Wolfgang Amadeus Mozart famously told Gottfried van Swieten, a diplomat, librarian and esteemed patron of music, “Bach is the father. We are the children!” Interestingly, Mozart did not have Johann Sebastian in mind, but referred to Carl Philipp Emanuel instead. Johann Sebastian’s cultural references are primarily theological, but C.P.E.’s music clearly presents the burgeoning secular discourse of the second half of the 18th century. While Johann Sebastian tried to forge a direct connection between the musician and god, C.P.E. sought an emotional connection between the musician and the listener. Without doubt, Mozart saw C.P.E. as the direct and most important link between the music of Johann Sebastian and his own.
Carl Philipp Emanual Bach: Sonata in A Major, H. 186
Music for solo keyboard remains central to Carl Philipp Emanuel Bach’s compositional oeuvre. C.P.E’s favorite instrument was not the harpsichord, but the more intimate clavichord, which had the capacity for delicate dynamic shadings. In later years — although the instrument had never been widely accepted outside Germany — he had a large instrument built to his exacting specifications and “brought it to the artistic peak of its existence.”
His father and only teacher, Johann Sebastian Bach, heavily influenced his early compositions. The Fantasia in A minor, which Johann Sebastian composed during his early years in Leipzig around 1725, emphasized a freer and more rhapsodic kind of expression. Technically, the central section might be called a double fugue, yet that fact is obscured by Bach’s extravagant harmonic and tonal explorations.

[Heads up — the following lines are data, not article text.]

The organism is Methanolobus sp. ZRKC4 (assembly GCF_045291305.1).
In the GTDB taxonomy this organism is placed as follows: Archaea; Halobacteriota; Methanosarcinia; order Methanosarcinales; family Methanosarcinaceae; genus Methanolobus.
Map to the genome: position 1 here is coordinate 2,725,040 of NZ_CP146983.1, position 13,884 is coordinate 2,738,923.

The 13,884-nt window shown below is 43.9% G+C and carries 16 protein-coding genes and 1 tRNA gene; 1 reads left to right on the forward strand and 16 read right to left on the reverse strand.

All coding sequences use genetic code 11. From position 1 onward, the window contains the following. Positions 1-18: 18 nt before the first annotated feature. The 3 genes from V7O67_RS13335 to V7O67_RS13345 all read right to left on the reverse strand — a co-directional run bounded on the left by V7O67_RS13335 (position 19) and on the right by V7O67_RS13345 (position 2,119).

Johann Sebastian Bach: Fantasia and Fugue in A minor, BWV 922
During the early 1740s, influenced by his friendship with the leading poets and writers of his time, C.P.E. experimented with a new style of composition termed “Empfindsamkeit” (Sensibility). In music, this meant a strong emphasis on extroverted emotions, unpredictable turns of phrases, harmonies and melodies, subtleties in dynamic and phrasing, and frequent changes in tempo. Although he never fully abandoned contrapuntal techniques, the empfindsamer style and motivic variation should be considered a defining hallmark of his compositional style. C.P.E. never composed an opera. His goal was to speak, “emotively without using words in the realm of pure instrumental music.”
Carl Philipp Emanuel Bach: Keyboard Sonata in E Major, Wq.48/3
Despite its emphasis on expressiveness, C.P.E.’s music never foregoes the element of virtuosity inherent in Italian keyboard music. The English music historian and journalist Charles Burney uneasily reports in 1771, “I have neither met with a great player on the harpsichord, nor an original composer for it throughout Italy.” Burney was apparently unaware that the Neapolitan composer Domenico Scarlatti — originator of more than 555 keyboard sonatas — was working for the Spanish court. One of the most original creative artists in the history of music, Domenico Scarlatti quietly created his own keyboard idiom. Expanding on the binary pattern used for dance pieces, his brilliant and highly virtuosic openings preface a multitude of expressive melodic ideas, and thoroughly influenced C.P.E’s keyboard style.
Domenico Scarlatti: Keyboard Sonata in F-sharp Major, K. 318
Please join me next time for our final C.P.E. installment when we take a closer look at his church music and examine his role as a promoter and publisher of music.
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